Anonymous said...

As a fan of pretty much every Coens' movie (some less so than others, admittedly) I also found myself asking questions about No Country For Old Men. Not because I thought the film was insubstantial, but because most of what it did offer was present in McCarthy's brilliant book. It seemed strange to me that the Coen brothers, so deserving of praise from filmgoers and critics alike, should receive so much of it for a film which carries comparatively little of their imprint.

McCarthy's book is an excellent meditation on the omnipresence of violence in human society and Chigur is written as a wonderfully blank, imperceptable avatar for that. I thought that Bardem (did you type Banderas by mistake, or to conjur up some horrific vision in which this film is directed by Robert Rodriguez?) was excellent, but it was always going to be difficult to bring that character to screen without provoking a lot of questions about his motives, his past etc.

In the end I thought it was a brilliant film, and deserving of all the praise it got. However, the novel is so strong that it left the Coens with very little to do. Good casting and excellent cinematography from Deakins (it was his year this year with In The Valley of Elah and The Assassinatioon of Jesse James... also looking particularly beautiful) took care of the rest. As much as I loved the movie I would also recommend the book (though it isn't the third part of the Border trilogy, that was Cities of the Plain), and I'm tempted to say that Joel and Ethan should think about handing over their Oscars to P.T. Anderson.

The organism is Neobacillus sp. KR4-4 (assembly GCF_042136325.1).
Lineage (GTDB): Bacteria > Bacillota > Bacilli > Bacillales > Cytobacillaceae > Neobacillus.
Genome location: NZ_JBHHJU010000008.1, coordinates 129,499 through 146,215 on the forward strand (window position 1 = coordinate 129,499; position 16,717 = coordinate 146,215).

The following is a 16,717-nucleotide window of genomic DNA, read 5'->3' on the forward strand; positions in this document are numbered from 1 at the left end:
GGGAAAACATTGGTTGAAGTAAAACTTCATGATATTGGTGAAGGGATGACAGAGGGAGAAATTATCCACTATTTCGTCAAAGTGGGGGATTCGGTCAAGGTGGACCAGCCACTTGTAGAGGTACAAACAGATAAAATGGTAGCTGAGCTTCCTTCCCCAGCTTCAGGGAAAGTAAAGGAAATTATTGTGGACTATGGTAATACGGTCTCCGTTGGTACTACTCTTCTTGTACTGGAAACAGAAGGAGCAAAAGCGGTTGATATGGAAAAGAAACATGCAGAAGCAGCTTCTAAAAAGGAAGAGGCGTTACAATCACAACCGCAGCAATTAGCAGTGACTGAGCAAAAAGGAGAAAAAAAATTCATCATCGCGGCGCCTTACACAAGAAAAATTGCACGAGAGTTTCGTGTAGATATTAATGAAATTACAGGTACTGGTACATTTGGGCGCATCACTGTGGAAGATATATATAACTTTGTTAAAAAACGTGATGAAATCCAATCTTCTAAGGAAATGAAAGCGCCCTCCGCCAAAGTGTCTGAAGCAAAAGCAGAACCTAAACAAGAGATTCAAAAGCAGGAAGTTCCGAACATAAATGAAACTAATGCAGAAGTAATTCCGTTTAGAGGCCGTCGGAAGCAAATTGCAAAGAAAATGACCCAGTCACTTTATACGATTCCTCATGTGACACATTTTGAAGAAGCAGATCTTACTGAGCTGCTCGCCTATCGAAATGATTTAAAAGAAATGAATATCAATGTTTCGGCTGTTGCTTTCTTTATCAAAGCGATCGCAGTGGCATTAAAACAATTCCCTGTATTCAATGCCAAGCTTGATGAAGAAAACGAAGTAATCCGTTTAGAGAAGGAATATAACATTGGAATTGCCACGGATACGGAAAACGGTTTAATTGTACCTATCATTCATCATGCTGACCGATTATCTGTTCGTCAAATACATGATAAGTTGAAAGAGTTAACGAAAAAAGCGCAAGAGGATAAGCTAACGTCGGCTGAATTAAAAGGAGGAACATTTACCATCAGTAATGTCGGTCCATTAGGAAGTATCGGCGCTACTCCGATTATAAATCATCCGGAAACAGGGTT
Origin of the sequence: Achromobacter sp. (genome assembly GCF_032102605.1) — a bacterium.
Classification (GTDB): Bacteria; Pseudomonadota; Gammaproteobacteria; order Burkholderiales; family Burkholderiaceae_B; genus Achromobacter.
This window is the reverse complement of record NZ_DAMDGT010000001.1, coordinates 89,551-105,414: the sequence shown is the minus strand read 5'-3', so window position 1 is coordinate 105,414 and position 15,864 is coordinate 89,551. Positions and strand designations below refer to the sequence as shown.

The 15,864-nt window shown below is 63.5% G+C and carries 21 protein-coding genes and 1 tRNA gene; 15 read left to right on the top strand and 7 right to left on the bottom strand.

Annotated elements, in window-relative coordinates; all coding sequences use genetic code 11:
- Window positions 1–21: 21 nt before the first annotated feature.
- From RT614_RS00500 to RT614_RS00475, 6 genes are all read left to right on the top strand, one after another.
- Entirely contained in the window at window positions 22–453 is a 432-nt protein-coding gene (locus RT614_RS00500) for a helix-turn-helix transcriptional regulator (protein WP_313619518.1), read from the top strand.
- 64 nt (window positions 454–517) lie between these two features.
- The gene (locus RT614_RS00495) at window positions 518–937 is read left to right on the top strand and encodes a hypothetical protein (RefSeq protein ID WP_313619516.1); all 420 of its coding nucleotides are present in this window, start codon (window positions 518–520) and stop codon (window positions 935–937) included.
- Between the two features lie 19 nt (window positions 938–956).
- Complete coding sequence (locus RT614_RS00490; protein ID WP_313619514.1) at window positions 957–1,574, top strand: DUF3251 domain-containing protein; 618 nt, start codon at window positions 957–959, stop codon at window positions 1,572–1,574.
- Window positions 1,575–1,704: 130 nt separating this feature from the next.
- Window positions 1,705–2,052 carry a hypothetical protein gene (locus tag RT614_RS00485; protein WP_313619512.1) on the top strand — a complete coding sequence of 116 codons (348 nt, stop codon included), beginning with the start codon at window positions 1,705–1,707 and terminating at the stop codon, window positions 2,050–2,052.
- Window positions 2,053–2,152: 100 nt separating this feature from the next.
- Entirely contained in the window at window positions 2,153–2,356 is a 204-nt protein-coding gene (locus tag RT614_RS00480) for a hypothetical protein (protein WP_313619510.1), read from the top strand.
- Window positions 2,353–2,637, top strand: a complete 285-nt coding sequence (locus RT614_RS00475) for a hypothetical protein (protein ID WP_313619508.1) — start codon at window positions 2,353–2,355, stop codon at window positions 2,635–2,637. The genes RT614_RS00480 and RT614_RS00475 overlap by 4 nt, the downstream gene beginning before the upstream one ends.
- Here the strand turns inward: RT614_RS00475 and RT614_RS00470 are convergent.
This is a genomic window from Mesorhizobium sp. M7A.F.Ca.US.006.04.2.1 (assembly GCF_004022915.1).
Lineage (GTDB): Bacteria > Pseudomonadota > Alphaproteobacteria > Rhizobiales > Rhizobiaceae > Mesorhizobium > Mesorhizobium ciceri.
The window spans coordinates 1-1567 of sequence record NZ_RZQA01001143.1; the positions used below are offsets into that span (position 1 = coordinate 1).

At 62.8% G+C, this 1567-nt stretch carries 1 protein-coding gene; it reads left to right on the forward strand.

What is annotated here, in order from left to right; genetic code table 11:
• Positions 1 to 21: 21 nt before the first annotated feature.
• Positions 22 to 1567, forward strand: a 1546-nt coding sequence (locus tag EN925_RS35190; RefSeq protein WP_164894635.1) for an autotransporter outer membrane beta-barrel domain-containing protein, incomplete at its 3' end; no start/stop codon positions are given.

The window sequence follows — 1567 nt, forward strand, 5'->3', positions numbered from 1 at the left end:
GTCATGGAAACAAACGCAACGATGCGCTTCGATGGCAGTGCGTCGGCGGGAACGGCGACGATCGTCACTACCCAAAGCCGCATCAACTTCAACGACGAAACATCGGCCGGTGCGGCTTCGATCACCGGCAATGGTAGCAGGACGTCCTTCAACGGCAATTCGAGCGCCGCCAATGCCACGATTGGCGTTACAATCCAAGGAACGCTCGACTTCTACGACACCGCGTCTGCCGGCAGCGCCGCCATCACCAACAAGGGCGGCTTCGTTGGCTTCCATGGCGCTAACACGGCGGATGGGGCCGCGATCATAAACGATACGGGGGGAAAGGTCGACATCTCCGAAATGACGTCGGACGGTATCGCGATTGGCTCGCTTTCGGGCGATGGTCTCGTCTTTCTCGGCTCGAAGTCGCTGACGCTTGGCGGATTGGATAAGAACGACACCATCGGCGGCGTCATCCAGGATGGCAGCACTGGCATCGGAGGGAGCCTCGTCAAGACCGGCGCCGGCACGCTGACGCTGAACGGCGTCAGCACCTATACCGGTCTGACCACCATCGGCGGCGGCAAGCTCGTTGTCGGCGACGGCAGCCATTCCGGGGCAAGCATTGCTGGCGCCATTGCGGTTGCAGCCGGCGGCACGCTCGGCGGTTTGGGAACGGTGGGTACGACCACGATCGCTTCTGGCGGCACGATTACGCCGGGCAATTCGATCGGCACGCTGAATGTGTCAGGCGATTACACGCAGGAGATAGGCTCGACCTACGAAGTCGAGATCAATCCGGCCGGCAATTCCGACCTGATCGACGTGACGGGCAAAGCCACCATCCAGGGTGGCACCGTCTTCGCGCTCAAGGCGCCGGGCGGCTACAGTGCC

Trekker said...

I hesitate to remind the esteemed David Gillam that the last of McCarthy's Border trilogy is 'Cities of the Plain'; 'No Country ...' is a separate short. (The middle one of the trilogy is 'The Crossing.')
However I agree with him about the lack of impact of the film, despite greatly enjoying it. McCarthy is about the inevitability of struggle, life as the myth of Sisyphus with no way out for any of us. Unfortunately the Coens followed the obvious narrative rather than Tommy Lee Jones' character's hope of a life fulfilled, a trajectory not granted his father. For McCarthy the only meaning is the struggle itself; don't expect redemption.